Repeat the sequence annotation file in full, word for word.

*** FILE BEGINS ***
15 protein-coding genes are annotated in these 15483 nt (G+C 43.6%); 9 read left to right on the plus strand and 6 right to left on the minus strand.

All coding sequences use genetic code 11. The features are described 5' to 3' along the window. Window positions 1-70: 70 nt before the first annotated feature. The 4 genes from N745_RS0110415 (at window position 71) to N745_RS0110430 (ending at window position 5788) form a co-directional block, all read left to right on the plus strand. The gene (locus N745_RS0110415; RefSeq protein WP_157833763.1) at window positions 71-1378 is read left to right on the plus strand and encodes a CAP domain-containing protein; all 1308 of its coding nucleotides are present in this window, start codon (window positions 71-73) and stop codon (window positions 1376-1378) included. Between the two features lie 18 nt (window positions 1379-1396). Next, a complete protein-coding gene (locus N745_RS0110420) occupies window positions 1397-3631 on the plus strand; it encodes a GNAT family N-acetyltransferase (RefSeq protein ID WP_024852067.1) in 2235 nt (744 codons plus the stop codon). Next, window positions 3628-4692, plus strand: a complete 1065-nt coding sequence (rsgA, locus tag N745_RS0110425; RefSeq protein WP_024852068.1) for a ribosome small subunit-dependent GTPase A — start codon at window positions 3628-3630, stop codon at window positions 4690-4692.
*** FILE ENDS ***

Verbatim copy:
15 protein-coding genes are annotated in these 15483 nt (G+C 43.6%); 9 read left to right on the plus strand and 6 right to left on the minus strand.

All coding sequences use genetic code 11. The features are described 5' to 3' along the window. Window positions 1-70: 70 nt before the first annotated feature. The 4 genes from N745_RS0110415 (at window position 71) to N745_RS0110430 (ending at window position 5788) form a co-directional block, all read left to right on the plus strand. The gene (locus N745_RS0110415; RefSeq protein WP_157833763.1) at window positions 71-1378 is read left to right on the plus strand and encodes a CAP domain-containing protein; all 1308 of its coding nucleotides are present in this window, start codon (window positions 71-73) and stop codon (window positions 1376-1378) included. Between the two features lie 18 nt (window positions 1379-1396). Next, a complete protein-coding gene (locus N745_RS0110420) occupies window positions 1397-3631 on the plus strand; it encodes a GNAT family N-acetyltransferase (RefSeq protein ID WP_024852067.1) in 2235 nt (744 codons plus the stop codon). Next, window positions 3628-4692, plus strand: a complete 1065-nt coding sequence (rsgA, locus tag N745_RS0110425; RefSeq protein WP_024852068.1) for a ribosome small subunit-dependent GTPase A — start codon at window positions 3628-3630, stop codon at window positions 4690-4692.